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  • Autor
    • Zelenka, Jan
    • Pirker, Gerhard
    • Kiesling, Constantin
    • Eder, Lukas
    • Winter, Hubert
    • Meyer, Georg
    • Wimmer, Andreas
  • TitelIgnition Concepts for Large-Bore Gas Engines – A Comparison of Spark, Laser and Diesel Pilot Ignition
  • Datei
  • DOI10.3217/rcdc1-ry416
  • Erscheinungsjahr2019
  • Seiten1-17
  • LicenceCC BY-ND 4.0
  • ZugriffsrechteCC-BY
  • Konferenz Name29th CIMAC World Congress on Internal Combustion Engines
  • Konferenz OrtVancouver
  • Konferenz StaatCanada
  • Download Statistik839
  • Peer ReviewJa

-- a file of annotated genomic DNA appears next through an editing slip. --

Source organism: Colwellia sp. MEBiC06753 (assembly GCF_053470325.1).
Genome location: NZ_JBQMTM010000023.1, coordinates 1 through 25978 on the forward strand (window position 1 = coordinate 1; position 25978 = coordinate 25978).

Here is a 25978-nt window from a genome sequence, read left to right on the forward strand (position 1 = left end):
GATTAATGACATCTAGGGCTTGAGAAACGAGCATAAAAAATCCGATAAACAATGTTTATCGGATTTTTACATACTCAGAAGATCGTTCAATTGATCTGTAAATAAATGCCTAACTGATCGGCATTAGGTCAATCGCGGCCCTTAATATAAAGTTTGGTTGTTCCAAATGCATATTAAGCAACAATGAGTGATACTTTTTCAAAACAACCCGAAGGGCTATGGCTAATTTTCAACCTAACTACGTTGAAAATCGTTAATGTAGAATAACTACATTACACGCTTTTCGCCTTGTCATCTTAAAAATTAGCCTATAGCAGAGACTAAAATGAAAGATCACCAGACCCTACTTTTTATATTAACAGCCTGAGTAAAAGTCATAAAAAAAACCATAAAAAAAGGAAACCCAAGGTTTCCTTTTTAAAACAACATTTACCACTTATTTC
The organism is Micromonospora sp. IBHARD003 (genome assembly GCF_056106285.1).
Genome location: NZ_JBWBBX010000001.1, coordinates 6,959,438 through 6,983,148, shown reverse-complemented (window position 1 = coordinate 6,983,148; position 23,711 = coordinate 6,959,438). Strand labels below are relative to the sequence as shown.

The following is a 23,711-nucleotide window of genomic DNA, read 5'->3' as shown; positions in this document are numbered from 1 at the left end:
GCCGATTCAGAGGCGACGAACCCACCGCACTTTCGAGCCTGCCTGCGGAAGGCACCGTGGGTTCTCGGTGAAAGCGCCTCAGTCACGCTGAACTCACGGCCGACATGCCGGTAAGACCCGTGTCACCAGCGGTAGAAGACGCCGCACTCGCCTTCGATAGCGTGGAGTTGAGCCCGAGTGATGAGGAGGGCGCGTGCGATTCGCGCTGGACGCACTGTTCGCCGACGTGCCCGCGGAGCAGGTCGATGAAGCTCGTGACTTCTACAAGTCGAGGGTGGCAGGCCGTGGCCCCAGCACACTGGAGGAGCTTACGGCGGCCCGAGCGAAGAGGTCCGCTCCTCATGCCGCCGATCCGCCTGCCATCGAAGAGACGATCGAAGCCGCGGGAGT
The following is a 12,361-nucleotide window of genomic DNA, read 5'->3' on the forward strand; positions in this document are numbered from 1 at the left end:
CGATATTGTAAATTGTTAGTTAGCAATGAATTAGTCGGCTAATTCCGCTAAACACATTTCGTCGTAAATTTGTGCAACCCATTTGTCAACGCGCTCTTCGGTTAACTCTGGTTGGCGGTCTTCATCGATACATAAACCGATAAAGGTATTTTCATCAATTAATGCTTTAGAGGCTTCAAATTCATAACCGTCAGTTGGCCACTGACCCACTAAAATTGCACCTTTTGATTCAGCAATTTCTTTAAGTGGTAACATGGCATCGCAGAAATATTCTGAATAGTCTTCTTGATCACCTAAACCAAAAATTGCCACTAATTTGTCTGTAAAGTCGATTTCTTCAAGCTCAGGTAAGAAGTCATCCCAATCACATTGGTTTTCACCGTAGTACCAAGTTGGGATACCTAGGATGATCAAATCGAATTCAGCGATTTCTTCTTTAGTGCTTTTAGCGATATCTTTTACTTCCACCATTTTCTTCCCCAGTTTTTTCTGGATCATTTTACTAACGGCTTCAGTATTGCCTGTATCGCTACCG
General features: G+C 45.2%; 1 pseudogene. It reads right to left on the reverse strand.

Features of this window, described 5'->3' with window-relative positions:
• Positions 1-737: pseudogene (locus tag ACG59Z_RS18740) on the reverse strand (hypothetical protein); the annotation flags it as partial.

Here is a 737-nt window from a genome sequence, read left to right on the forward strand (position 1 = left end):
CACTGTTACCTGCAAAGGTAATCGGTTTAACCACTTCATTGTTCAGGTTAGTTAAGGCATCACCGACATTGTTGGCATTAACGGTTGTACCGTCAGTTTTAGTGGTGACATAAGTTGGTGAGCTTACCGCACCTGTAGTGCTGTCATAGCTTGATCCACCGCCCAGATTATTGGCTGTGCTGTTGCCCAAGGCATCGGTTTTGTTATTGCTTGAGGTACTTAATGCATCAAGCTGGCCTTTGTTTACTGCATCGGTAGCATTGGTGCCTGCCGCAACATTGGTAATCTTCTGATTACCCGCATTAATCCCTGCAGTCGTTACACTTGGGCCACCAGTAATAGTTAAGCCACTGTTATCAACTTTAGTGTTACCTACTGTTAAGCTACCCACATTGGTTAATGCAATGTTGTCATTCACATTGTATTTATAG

• AbstractThe majority of modern large bore gas engines are operated using a lean combustion concept to comply with existing NOx emission limits without exhaust aftertreatment. Prospective emission regulations call for significantly lower NOx emissions. Engine internal measures to achieve this goal include further enleanment of the cylinder charge and high EGR ratios. Exhaust gas aftertreatment increases the size of the engine system; greater power output compensates for the demand for more space. High specific engine power, very lean mixtures or high EGR ratios pose high demands to the ignition of the mixture. This paper compares the potentials of three different ignition concepts (spark ignition, laser ignition and diesel pilot ignition) applied to large engines. First, the basics of the ignition concepts are compared by theoretical considerations with respect to available ignition energy and temperature, introduced turbulence and stochastic influences. Measurements from the single cylinder research engine are used to evaluate the influence of the ignition source based on the achievable efficiency and emissions values. Furthermore, the impact on cycle-to-cycle variations is assessed. When the ignition systems are compared, the boundary conditions of the cases under investigation are set to identical values whenever possible. Finally, the measurement results are further analyzed based on 3D CFD simulation. Highly sophisticated simulation models already validated in prior research are applied in order to simulate the processes relevant to ignition, flame kernel development and combustion. For the modeling of spark ignition, a spherical ignition model is used providing a defined initial flame kernel at the spark plug over the duration of energy deposit by the ignition system. Laser ignition is considered by an ignition model that generates an infant flame kernel represented by a sphere inside the combustion chamber. The size of the sphere is provided by a detailed plasma model for the blast wave resulting from the instantaneous energy release by the focused laser beam. Finally, for diesel pilot ignition a detailed reaction mechanism is used to obtain the relevant ignition delay values. The models are used in connection with 3D CFD simulation, which also provides the required turbulence values. The effect of each ignition concept on the induced energy to the cylinder charge as well as on the evolution of the initial flame front is investigated.